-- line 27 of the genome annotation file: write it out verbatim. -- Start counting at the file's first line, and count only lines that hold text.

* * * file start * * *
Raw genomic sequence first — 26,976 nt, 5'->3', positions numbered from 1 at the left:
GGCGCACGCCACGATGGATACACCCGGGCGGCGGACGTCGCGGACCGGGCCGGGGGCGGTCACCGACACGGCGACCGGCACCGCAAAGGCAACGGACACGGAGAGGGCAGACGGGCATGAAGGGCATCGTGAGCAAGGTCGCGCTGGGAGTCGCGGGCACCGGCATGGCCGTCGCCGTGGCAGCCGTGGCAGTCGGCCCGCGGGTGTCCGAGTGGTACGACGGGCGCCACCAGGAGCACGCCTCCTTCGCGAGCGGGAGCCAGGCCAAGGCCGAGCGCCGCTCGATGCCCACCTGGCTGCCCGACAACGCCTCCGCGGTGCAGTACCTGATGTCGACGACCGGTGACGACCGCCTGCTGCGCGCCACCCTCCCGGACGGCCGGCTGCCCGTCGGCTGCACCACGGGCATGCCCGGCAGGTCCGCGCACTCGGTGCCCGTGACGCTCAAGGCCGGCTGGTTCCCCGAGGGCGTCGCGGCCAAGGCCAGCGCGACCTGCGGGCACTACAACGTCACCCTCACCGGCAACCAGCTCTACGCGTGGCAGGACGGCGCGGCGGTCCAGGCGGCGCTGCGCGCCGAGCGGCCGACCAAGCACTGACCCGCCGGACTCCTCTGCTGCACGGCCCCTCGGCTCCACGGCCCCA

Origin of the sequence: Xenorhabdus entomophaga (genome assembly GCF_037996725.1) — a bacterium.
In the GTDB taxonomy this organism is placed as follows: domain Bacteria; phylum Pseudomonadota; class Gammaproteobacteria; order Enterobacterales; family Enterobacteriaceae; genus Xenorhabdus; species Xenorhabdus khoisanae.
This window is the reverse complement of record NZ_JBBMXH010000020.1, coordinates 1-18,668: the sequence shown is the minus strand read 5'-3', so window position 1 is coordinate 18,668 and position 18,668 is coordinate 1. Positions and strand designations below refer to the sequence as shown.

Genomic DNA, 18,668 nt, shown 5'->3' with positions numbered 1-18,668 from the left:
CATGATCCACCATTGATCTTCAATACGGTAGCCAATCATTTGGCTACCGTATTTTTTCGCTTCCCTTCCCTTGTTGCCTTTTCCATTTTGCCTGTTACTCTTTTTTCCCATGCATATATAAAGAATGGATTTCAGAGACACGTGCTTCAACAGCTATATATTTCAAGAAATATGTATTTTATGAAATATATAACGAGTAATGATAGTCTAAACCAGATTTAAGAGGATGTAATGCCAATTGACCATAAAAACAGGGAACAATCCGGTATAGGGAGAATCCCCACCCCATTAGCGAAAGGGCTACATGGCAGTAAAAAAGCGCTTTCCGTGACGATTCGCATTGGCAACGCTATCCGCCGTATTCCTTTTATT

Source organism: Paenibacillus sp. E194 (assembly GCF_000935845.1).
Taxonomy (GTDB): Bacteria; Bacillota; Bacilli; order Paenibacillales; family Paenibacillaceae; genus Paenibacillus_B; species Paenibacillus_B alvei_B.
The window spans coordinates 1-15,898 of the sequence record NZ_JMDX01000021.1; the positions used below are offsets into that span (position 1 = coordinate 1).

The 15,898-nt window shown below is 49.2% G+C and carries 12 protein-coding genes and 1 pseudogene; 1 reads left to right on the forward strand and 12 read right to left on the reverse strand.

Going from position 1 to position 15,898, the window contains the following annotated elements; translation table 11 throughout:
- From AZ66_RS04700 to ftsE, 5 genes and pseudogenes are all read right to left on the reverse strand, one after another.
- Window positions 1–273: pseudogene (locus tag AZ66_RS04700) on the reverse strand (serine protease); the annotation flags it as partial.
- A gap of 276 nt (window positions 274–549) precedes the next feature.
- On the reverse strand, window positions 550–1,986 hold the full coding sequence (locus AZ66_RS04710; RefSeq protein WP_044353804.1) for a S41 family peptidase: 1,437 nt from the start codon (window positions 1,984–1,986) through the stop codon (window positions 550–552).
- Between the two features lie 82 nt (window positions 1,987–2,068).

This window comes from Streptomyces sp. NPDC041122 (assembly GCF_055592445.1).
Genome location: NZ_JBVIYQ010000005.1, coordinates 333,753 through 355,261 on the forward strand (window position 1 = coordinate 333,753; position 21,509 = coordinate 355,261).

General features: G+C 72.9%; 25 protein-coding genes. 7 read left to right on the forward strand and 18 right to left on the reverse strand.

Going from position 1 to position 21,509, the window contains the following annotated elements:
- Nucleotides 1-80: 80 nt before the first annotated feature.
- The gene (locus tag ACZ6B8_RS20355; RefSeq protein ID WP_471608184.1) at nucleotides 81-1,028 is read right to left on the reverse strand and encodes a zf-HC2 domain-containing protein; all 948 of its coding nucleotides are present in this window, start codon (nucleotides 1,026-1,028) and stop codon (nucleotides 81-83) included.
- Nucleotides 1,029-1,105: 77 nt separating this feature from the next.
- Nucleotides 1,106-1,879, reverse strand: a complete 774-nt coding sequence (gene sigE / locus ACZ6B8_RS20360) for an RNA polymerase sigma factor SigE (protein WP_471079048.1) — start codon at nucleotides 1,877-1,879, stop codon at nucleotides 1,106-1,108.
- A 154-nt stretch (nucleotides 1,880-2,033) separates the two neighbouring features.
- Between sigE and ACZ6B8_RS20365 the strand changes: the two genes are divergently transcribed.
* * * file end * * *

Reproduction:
- Between sigE and ACZ6B8_RS20365 the strand changes: the two genes are divergently transcribed.